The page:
No matter from where or how one acquires wealth, at a time of crisis of this magnitude, there is the obligation to help our fellow Ethiopians. The virus affects the wealthy just as much as it does the destitute. In Lombardi, Italy, an epicenter for the disease, both the rich and the poor have become the victims of the disease. In Europe, those who are infected and the large proportion of deaths are people who were on a winter ski vacation in northern Italy. But it has already found its way to the poor. This is an enemy that does not discriminate. It affects all.
Those with money to spare should support the health sector. Stretch a helping hand out to our young and ambitious scientists who can make a difference, pave the way for the future and lay a foundation for knowledge and skills to flourish in Ethiopia.
But it is from the government that much more will be expected. Early and drastic preventive measures, gaining the trust of the public by providing accurate information and accurate guidance are where it can best play a leading role.
China and Singapore, two countries hit early by the virus, have successfully won the battle, if not the war. China is currently ending the quarantine of Wuhan city inhabitants.
Early preventive measures were taken. Resources are abundant, and healthcare was available to almost all who were affected. But the most important aspect of this success has been the trust the citizens of these countries have had for their governments. China is not a democratic country, but people are made to obey government instructions, orders, laws and proclamations. Singapore is a semi-democratic country, but the people have a tremendous trust in their government.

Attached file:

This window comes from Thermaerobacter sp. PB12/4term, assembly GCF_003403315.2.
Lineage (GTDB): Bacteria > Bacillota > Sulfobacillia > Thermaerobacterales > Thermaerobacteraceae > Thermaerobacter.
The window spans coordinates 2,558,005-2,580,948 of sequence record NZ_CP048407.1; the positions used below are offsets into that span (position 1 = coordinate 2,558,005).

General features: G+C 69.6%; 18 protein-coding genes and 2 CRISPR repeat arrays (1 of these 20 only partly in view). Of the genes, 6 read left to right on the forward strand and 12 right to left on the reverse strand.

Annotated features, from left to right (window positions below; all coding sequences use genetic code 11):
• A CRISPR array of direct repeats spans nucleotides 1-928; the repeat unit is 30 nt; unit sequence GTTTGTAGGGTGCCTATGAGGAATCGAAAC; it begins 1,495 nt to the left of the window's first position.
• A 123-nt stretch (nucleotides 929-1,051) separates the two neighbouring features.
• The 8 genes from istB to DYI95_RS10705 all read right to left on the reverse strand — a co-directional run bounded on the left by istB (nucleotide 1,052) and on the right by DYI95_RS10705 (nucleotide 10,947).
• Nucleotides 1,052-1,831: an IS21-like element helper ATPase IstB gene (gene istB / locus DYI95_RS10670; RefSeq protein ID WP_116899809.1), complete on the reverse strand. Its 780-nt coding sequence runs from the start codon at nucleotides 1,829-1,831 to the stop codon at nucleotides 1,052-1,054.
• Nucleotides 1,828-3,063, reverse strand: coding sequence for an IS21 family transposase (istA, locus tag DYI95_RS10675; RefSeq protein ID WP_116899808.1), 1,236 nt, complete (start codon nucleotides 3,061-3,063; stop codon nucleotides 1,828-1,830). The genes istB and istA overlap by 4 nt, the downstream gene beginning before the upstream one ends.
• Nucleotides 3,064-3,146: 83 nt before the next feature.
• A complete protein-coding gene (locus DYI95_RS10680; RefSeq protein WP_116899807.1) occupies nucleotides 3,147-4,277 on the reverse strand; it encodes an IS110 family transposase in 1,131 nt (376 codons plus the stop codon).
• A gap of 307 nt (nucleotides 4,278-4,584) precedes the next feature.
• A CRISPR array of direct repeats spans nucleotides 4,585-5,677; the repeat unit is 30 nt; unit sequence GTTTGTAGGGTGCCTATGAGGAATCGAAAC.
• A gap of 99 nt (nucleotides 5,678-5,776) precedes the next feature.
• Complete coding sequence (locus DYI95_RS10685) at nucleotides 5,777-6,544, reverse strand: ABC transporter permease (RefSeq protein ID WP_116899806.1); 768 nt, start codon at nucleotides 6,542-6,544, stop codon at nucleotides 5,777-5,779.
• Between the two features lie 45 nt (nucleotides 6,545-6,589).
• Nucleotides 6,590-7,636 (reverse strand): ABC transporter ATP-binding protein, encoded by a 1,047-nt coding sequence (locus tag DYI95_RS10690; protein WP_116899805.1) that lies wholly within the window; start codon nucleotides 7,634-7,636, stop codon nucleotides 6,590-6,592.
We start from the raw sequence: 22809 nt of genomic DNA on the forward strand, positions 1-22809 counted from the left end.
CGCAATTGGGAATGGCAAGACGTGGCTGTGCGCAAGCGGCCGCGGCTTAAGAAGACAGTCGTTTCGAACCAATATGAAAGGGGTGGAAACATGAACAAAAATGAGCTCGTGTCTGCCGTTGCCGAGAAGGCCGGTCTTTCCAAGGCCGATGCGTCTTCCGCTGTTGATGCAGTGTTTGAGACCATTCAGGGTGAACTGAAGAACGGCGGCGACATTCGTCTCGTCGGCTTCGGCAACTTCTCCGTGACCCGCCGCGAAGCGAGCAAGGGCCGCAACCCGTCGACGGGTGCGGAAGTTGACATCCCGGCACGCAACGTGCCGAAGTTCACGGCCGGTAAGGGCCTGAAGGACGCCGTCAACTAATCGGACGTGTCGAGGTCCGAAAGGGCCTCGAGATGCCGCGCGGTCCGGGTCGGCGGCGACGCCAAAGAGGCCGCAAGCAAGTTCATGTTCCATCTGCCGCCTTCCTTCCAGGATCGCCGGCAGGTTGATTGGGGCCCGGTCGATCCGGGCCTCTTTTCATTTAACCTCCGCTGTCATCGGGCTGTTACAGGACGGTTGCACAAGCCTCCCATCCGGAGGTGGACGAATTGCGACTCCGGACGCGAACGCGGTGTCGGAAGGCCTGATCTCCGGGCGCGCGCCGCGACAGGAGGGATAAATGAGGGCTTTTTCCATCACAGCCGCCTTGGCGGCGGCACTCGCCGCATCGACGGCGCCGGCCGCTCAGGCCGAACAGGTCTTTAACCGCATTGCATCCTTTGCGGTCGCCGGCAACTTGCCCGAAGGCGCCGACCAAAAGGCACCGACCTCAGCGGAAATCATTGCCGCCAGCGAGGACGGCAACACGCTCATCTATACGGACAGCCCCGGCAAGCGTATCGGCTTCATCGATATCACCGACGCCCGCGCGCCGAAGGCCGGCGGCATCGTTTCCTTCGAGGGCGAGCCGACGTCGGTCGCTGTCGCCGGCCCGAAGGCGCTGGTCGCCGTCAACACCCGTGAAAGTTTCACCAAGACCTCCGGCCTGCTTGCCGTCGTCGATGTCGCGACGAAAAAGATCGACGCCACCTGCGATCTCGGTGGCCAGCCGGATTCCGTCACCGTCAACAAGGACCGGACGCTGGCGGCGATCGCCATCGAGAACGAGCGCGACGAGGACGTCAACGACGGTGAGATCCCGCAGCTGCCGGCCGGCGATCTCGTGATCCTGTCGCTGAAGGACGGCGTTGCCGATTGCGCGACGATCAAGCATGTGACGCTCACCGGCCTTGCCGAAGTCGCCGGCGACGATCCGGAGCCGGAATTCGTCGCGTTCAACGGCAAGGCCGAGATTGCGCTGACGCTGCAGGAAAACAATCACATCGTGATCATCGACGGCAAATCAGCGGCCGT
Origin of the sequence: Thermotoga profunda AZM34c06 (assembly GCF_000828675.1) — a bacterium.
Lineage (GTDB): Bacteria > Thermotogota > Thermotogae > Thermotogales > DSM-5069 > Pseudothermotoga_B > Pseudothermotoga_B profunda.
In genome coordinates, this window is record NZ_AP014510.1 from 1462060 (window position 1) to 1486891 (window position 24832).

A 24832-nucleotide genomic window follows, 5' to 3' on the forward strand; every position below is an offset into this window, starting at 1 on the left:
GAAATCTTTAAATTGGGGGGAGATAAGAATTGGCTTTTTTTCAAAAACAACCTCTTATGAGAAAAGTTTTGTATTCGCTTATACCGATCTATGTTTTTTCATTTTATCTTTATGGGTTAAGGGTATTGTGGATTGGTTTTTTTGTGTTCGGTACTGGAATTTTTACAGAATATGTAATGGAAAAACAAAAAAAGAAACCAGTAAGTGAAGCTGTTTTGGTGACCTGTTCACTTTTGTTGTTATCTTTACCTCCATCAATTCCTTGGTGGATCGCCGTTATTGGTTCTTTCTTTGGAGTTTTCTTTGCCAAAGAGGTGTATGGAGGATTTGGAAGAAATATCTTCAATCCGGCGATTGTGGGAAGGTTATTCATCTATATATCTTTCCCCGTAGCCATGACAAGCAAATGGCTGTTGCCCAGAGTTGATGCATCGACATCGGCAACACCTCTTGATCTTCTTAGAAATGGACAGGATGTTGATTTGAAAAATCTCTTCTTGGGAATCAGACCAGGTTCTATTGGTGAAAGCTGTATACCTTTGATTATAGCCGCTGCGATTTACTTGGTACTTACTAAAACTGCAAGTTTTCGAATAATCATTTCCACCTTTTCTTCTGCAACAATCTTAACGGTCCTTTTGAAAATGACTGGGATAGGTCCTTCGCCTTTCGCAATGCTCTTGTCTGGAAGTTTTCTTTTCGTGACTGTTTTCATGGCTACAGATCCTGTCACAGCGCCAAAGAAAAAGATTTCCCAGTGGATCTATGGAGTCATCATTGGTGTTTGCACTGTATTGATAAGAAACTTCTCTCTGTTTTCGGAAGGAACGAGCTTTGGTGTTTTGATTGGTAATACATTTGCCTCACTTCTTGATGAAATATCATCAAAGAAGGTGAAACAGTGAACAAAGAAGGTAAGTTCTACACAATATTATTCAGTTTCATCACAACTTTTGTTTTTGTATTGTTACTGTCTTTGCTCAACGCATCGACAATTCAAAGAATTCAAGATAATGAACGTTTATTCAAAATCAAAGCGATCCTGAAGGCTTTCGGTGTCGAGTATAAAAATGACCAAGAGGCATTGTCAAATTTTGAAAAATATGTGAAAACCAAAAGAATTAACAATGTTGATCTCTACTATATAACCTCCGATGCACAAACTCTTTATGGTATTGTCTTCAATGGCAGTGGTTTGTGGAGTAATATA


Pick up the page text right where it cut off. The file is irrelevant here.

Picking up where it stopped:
Hopefully, Ethiopia chooses the latter route. The measures taken by the government should be well-articulated and documented, and evidence-based information must reach the people. In return, the authorities must strive to convince the people to trust and rely on the government and its health institutions.
Indeed, the stakeholder in this battle is not only the government but society as a whole. Identifying, organising and specifying the assignments and tasks to be carried out is imperative. If everyone plays their role and takes it seriously, we will overcome this crisis with minimum damage.
Ethiopians are known for defeating external aggressors. Our ancestors showed us what it means to win a war. This is a different enemy, but it offers an opportunity to show the world once again that we are up to the challenge.
Let us unite and hold hands together. Gather our thoughts and minds and act responsibly. This is a war, and it needs strong and determined leadership. Our government cannot do it alone. Every one of us needs to contribute our part and, together, we shall prevail.
PUBLISHED ON Mar 28,2020 [ VOL 20 , NO 1039]